I spent my childhood summers on Fire Island, off the coast of New York’s Long Island. It’s very narrow, and we lived on the bay side. A few minutes walk over to the ocean would show you a completely different world, and every day the sea had new surprises. I was especially fascinated by sandbars, islands that appeared and disappeared before your eyes in a matter of hours. Swimming or wading out to one of these temporary islands and feeling that you are standing on land where normally there is sea is somehow disconcerting but magical. Spending time on islands in the Baltic has helped me reconnect to that feeling.
Standing on a small spot of dry land surrounded by water gives me perspective on how small we humans are in the context of the whole of the sea and sky.
When I was seventeen I travelled alone in Europe for three months. Some of the best memories of that trip are from the west coasts of Ireland and Scotland; I loved seeing the Atlantic from the other side. Painter John Schueler and art historian Magda Salvesen, family friends, lent me a house facing the Isle of Skye for a couple weeks. Staying in the house of a painter, surrounded by his inspiration, gave me a new perspective on making art and a kind of creative epiphany that I’m still working through and perhaps only now beginning to understand.
Ocean exploration through the ages is a common theme in your work. I’m thinking of later projects, such as La Pérouse’s Last Letters (2011), which tells the story of two French ships, the Astrolabe and the Boussole, which sailed into uncharted seas and disappeared without trace in 1788. And I Fear We Must Go (2013), inspired by the centenary of the British Antarctic Expedition 1910–1913. How does this theme reflect the broader concerns of your work?
Sometimes I wish I could make work about happier subjects, but I find myself compelled by these true stories and I need to wrestle with them in my own way. Especially nowadays when we are so used to being armchair travellers (or internet travellers), we do well to remember that people risked their lives so that we could know our world. And now that we are so used to instant communication, I also find something especially poignant about the letters and journals these explorers wrote to share not only their discoveries, but their worries, doubts and fears along the way. Looking at their handwritten notes, these epic travels feel human, fragile and personal.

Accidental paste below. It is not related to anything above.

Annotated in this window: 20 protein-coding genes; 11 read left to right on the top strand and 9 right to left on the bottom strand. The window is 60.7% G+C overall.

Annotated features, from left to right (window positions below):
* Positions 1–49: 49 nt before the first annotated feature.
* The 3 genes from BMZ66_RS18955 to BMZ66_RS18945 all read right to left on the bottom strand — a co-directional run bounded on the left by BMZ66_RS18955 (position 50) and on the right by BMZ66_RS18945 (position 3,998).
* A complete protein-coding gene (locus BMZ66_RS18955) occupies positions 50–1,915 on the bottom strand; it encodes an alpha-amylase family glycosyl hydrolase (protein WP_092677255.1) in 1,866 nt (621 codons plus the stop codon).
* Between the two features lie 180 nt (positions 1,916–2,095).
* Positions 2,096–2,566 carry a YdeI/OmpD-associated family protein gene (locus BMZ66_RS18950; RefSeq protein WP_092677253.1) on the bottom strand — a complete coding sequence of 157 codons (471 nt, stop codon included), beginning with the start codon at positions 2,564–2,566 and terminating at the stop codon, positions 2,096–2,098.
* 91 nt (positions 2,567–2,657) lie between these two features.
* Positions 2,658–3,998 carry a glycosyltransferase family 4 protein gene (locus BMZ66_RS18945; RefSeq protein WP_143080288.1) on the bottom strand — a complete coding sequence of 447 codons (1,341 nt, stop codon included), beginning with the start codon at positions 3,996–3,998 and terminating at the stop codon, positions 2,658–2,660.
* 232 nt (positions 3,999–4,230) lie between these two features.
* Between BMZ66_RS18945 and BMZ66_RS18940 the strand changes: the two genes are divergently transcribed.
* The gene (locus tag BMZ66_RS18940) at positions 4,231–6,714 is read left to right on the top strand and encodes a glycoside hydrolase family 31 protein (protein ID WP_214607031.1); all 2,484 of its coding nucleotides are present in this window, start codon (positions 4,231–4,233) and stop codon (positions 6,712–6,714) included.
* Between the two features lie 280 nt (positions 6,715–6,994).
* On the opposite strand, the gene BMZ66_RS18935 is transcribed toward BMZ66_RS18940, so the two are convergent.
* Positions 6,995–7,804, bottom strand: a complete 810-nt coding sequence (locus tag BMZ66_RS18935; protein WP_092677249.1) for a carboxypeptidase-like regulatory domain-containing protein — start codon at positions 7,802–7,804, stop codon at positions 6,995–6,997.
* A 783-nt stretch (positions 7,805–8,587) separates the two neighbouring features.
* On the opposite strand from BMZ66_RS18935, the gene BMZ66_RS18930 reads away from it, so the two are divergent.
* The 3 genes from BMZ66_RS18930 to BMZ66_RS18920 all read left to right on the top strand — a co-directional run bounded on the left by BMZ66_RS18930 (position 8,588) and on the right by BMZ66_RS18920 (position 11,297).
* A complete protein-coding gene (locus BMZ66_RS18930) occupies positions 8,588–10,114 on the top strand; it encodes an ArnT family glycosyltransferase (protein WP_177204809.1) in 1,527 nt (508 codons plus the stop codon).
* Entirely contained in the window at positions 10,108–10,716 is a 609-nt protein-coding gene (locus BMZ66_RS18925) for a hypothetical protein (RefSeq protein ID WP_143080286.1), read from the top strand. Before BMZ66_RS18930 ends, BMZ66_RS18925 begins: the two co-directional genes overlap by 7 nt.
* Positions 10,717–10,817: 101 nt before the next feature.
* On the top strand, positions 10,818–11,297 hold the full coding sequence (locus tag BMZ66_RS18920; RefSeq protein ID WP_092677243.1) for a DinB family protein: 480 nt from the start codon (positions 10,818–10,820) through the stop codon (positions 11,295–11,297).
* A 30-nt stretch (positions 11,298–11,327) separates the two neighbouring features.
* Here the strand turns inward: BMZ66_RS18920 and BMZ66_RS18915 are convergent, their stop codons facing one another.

‘There is no more poetic book than an atlas,’ wrote Judith Schalansky in her acclaimed Atlas of Remote Islands: Fifty Islands I Have Not Visited and Never Will, which was published a few years after your project. Why do you think there is such a resonance to maps?
Maps are tantalizing because they show us real places, and yet we have to imagine them. Even when you are looking at a map of a place you know well, it doesn’t really show you the place so much as suggest its outlines. The rest we fill in with our memories or fantasies.
What are you working on next?
Right now I’m finishing up an artist’s book version of I Fear We Must Go, with lithographs and pulp printed handmade paper. After working on the large drawings for that installation, I felt it should have another iteration that might reach a different audience. I’m also making some etchings about the Northwest Passage that I suspect might turn into a bigger project.
Tatiana Ginsberg makes drawings, prints, installations, and books, most of which use handmade paper. Originally from New York City, she studied at the University of Iowa Center for the Book before spending two years in Japan researching naturally dyed papers under a Fulbright grant. She teaches printmaking, papermaking and artist's books, and exhibits internationally. Her work will be shown as part of the 2015 Paper Fibre Art Biennial at the New Brewery Arts Centre in Cirencester, UK, from 28th March to 30th May 2015. More info on her website: www.tatianaginsberg.org
Nancy Campbell is a writer and visual artist. Her books include How To Say ‘I Love You’ In Greenlandic: An Arctic Alphabet which won theBirgit Skiöld Award in 2013. www.nancycampbell.co.uk